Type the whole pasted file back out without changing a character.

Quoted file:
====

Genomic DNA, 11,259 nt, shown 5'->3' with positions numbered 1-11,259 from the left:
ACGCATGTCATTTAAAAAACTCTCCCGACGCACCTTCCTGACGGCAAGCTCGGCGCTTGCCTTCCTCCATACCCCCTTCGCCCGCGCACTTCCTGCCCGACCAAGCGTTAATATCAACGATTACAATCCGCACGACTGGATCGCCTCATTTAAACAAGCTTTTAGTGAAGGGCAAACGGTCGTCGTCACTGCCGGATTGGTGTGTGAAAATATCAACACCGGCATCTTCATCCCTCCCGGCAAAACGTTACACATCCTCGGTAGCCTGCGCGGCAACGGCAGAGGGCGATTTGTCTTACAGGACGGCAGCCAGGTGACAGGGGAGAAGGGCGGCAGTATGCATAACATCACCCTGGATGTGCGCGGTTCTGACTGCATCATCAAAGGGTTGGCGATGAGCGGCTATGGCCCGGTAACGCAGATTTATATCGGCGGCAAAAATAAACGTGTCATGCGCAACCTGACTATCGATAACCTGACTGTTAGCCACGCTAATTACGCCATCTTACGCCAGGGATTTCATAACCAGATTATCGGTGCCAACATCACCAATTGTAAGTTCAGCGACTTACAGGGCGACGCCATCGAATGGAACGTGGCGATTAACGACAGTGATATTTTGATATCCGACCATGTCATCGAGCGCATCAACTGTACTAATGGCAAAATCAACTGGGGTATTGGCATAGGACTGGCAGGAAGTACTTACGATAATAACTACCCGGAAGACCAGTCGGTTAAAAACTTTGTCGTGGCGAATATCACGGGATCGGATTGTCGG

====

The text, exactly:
Genomic DNA, 11,259 nt, shown 5'->3' with positions numbered 1-11,259 from the left:
ACGCATGTCATTTAAAAAACTCTCCCGACGCACCTTCCTGACGGCAAGCTCGGCGCTTGCCTTCCTCCATACCCCCTTCGCCCGCGCACTTCCTGCCCGACCAAGCGTTAATATCAACGATTACAATCCGCACGACTGGATCGCCTCATTTAAACAAGCTTTTAGTGAAGGGCAAACGGTCGTCGTCACTGCCGGATTGGTGTGTGAAAATATCAACACCGGCATCTTCATCCCTCCCGGCAAAACGTTACACATCCTCGGTAGCCTGCGCGGCAACGGCAGAGGGCGATTTGTCTTACAGGACGGCAGCCAGGTGACAGGGGAGAAGGGCGGCAGTATGCATAACATCACCCTGGATGTGCGCGGTTCTGACTGCATCATCAAAGGGTTGGCGATGAGCGGCTATGGCCCGGTAACGCAGATTTATATCGGCGGCAAAAATAAACGTGTCATGCGCAACCTGACTATCGATAACCTGACTGTTAGCCACGCTAATTACGCCATCTTACGCCAGGGATTTCATAACCAGATTATCGGTGCCAACATCACCAATTGTAAGTTCAGCGACTTACAGGGCGACGCCATCGAATGGAACGTGGCGATTAACGACAGTGATATTTTGATATCCGACCATGTCATCGAGCGCATCAACTGTACTAATGGCAAAATCAACTGGGGTATTGGCATAGGACTGGCAGGAAGTACTTACGATAATAACTACCCGGAAGACCAGTCGGTTAAAAACTTTGTCGTGGCGAATATCACGGGATCGGATTGTCGG